There is a tool called the “Beers Criteria” used to rank a number of drugs for use by seniors and apply them to categories of safety vs. risk. Ask the medical provider if he/she is aware of this tool and if they use it when prescribing medications to elderly adults. If you are afraid to ask the medical provider then ask the pharmacist to do it and to collaborate with the medical provider if the medication is shown to be high risk for the elderly population.
Just because a drug shows up as being high risk on the “Beers Criteria” doesn’t mean that the medical provider will always avoid using it in the elderly population. The risks and benefits need to be weighed before such a decision can be made. This is where the trust and collaboration between the patient, the medical provider, and the pharmacist plays an essential role in the proper treatment of illness and diseases found in the elderly population.
Third: When in your parent’s (or client’s) home sit with them and go through the pillboxes, pill bottles, medicine chests, and anywhere else they keep their medications. Evaluate expiration dates and discuss with them their process for getting refills of medications. If you find outdated medications, OTC bottles, or supplements put them to the side. These medications need to be discarded in the safest manner possible.
The old way of discarding out-dated medications was to flush them down the toilet. This has been modified over the years as many municipal water districts have found traces of medications in their water. Each state has different protocols for discarding outdated medications. Call your local pharmacy and ask them how they would have you handle it. If they cannot provide an answer then call the state Board of Pharmacy. The number should be listed in the phone book under the State Government section. If they cannot provide an answer then call a local hospital, home health agency or durable medical equipment company and ask them if they will allow you to discard the outdated medications in their hazardous waste.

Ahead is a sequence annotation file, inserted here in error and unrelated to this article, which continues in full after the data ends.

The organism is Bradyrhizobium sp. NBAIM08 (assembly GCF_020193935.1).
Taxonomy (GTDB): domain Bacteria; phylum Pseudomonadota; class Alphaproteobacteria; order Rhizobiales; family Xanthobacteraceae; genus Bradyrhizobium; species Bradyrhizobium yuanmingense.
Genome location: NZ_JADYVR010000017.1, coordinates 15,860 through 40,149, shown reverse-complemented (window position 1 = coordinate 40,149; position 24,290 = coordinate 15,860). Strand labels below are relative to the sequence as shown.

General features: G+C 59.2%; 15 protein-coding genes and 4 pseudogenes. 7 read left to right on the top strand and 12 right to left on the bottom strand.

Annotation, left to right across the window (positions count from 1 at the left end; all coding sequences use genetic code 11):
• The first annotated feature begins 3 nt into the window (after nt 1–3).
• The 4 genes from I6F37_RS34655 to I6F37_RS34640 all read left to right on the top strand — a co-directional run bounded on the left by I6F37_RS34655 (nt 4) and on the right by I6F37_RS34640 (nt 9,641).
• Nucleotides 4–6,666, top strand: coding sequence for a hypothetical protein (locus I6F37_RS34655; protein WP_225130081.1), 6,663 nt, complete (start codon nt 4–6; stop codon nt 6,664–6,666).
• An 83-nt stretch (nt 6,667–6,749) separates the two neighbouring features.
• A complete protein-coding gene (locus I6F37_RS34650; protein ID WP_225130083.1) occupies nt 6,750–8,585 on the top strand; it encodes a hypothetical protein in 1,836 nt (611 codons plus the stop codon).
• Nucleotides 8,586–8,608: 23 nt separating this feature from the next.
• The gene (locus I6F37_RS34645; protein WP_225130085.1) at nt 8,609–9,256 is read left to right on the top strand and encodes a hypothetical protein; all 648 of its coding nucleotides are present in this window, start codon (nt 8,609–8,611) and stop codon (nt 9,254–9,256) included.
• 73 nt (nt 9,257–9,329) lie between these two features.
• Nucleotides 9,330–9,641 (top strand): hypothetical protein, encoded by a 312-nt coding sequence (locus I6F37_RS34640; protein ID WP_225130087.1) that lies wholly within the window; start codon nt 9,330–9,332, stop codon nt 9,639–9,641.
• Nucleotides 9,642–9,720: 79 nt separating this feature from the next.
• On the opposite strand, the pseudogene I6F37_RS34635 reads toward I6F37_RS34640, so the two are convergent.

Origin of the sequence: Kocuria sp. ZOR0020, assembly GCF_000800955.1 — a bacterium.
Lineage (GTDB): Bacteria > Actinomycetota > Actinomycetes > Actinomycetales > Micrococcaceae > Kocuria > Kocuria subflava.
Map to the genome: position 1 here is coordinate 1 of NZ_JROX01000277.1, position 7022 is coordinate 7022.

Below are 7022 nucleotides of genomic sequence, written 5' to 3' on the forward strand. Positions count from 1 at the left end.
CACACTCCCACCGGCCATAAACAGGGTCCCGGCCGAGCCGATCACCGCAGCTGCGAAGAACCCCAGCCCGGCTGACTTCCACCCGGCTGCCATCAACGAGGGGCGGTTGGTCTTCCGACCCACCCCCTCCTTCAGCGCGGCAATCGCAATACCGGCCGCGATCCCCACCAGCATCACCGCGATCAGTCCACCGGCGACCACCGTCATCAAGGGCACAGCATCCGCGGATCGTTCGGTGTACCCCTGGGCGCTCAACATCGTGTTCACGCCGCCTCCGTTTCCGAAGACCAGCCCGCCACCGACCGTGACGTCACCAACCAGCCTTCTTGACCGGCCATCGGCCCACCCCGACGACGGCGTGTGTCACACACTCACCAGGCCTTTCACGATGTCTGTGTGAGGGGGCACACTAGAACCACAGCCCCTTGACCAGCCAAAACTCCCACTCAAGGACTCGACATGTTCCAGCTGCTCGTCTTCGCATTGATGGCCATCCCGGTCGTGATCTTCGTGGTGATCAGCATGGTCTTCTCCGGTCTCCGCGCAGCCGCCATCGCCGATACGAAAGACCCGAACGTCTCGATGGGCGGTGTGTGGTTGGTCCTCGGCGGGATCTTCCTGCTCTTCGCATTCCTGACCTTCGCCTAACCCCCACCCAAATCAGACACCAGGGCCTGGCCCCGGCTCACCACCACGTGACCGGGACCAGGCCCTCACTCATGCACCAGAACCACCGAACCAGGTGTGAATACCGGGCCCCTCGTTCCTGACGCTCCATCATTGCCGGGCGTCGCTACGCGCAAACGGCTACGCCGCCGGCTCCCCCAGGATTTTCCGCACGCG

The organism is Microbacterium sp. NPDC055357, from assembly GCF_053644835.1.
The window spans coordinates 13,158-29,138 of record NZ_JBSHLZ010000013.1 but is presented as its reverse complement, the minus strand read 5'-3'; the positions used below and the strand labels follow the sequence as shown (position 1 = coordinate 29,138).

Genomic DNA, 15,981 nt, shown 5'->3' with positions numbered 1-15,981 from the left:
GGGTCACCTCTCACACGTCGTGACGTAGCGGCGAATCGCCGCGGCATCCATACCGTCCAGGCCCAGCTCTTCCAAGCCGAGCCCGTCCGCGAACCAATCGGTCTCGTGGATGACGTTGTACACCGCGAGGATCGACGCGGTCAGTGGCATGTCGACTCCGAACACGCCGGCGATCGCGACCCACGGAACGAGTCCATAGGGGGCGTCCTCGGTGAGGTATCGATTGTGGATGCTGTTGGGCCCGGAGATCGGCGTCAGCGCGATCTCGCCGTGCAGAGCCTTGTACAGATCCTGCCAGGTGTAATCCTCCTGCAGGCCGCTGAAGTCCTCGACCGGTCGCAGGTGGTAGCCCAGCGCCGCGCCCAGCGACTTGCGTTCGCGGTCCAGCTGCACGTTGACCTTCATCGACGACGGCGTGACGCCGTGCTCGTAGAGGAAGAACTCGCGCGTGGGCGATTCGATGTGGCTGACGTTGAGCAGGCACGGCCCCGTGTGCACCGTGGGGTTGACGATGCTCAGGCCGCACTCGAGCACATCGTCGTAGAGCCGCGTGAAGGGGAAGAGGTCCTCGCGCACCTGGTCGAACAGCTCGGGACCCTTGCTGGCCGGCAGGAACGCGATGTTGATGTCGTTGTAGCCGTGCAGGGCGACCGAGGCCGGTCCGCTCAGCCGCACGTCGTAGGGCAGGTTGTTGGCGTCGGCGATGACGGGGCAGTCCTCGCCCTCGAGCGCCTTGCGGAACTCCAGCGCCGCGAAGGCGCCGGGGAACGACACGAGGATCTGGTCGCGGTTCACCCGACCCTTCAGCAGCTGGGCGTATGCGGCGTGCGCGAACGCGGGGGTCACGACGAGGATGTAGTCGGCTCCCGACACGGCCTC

When discarding outdated medications it is best to crush them with a rolling pin or mortar and pestle so they cannot be identified. Be sure to peel all labels from the bottles that would identify names, addresses, and the medication. This is an effort to prevent theft of sought-after pain medications used by individuals to get an illicit high. Dispose of the bottles separately from the labels. Better yet, burn or shred the labels.
In the event there is no way for you to dispose of the outdated medications through a hospital or other agency you can use the following method as a last resort. Mix the crushed medications in with coffee grounds or dirt. Put the mixture in a sturdy plastic container such as an empty bleach bottle. Label the bottle with a red marker indicating that it contains hazardous waste. Tape it securely shut with duct tape and put in the regular trash can.
Some communities have certain days where outdated medications can be turned in at the courthouse or local police station. You may contact your community, or county, social service director to see if such a thing is available in the area where your parents or clients live. You could also be a catalyst for change and set up such a program as a volunteer effort and provide education to the community at large.
In our next post we’ll continue this discussion around medication safety focusing on liquid and injectable medications as well as some other relevant topics.
Do you have a story or question you’d like to share? Please feel free to comment below.